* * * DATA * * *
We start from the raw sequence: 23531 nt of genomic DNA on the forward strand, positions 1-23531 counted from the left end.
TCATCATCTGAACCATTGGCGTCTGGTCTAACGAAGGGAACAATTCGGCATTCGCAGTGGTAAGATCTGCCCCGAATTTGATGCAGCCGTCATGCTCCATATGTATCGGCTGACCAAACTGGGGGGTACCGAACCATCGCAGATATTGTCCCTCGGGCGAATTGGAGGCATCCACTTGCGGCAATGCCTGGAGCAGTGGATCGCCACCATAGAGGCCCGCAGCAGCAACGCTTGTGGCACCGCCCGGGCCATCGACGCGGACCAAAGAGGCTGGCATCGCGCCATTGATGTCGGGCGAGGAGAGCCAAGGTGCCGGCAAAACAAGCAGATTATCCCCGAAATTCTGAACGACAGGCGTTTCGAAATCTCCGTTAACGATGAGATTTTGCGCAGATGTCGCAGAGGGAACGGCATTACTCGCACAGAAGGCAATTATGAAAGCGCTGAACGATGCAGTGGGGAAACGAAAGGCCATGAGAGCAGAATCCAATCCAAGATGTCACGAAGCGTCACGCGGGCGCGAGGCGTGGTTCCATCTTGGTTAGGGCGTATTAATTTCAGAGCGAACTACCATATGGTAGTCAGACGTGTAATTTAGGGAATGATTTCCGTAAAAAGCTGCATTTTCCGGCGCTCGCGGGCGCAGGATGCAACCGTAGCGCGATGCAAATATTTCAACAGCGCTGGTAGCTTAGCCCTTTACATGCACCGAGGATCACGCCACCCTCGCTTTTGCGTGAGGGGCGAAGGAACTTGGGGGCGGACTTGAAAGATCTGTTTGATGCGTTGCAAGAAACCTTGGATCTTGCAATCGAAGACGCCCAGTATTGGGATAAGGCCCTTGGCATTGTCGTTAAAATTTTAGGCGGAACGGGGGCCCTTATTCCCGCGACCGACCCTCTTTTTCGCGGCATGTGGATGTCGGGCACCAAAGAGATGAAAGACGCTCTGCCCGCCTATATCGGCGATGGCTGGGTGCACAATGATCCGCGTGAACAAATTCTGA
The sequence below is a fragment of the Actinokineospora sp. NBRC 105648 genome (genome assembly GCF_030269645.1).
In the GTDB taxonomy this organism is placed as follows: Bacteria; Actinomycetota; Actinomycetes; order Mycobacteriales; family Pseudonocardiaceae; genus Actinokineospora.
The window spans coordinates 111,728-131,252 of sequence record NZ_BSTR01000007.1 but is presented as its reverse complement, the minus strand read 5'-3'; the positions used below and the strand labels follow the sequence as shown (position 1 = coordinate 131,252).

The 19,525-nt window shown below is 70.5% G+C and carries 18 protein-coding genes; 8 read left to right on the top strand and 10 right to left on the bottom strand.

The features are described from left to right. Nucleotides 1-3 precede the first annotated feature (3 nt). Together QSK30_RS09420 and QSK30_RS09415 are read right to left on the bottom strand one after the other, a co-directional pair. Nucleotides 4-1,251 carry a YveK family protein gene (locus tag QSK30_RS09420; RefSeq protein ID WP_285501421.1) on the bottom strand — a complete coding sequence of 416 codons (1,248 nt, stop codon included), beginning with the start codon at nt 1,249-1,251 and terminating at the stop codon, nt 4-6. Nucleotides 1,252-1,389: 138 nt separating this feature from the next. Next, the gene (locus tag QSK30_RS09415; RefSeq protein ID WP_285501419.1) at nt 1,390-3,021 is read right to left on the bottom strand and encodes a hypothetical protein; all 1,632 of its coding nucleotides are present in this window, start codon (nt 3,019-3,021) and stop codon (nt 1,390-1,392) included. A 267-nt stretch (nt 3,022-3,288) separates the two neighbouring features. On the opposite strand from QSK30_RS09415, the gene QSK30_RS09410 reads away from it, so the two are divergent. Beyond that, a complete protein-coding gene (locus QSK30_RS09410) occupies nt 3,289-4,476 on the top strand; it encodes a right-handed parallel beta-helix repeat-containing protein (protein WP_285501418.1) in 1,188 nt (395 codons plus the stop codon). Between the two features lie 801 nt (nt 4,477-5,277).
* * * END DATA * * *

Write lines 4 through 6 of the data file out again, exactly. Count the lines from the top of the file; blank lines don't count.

In the GTDB taxonomy this organism is placed as follows: Bacteria; Actinomycetota; Actinomycetes; order Mycobacteriales; family Pseudonocardiaceae; genus Actinokineospora.
The window spans coordinates 111,728-131,252 of sequence record NZ_BSTR01000007.1 but is presented as its reverse complement, the minus strand read 5'-3'; the positions used below and the strand labels follow the sequence as shown (position 1 = coordinate 131,252).

The 19,525-nt window shown below is 70.5% G+C and carries 18 protein-coding genes; 8 read left to right on the top strand and 10 right to left on the bottom strand.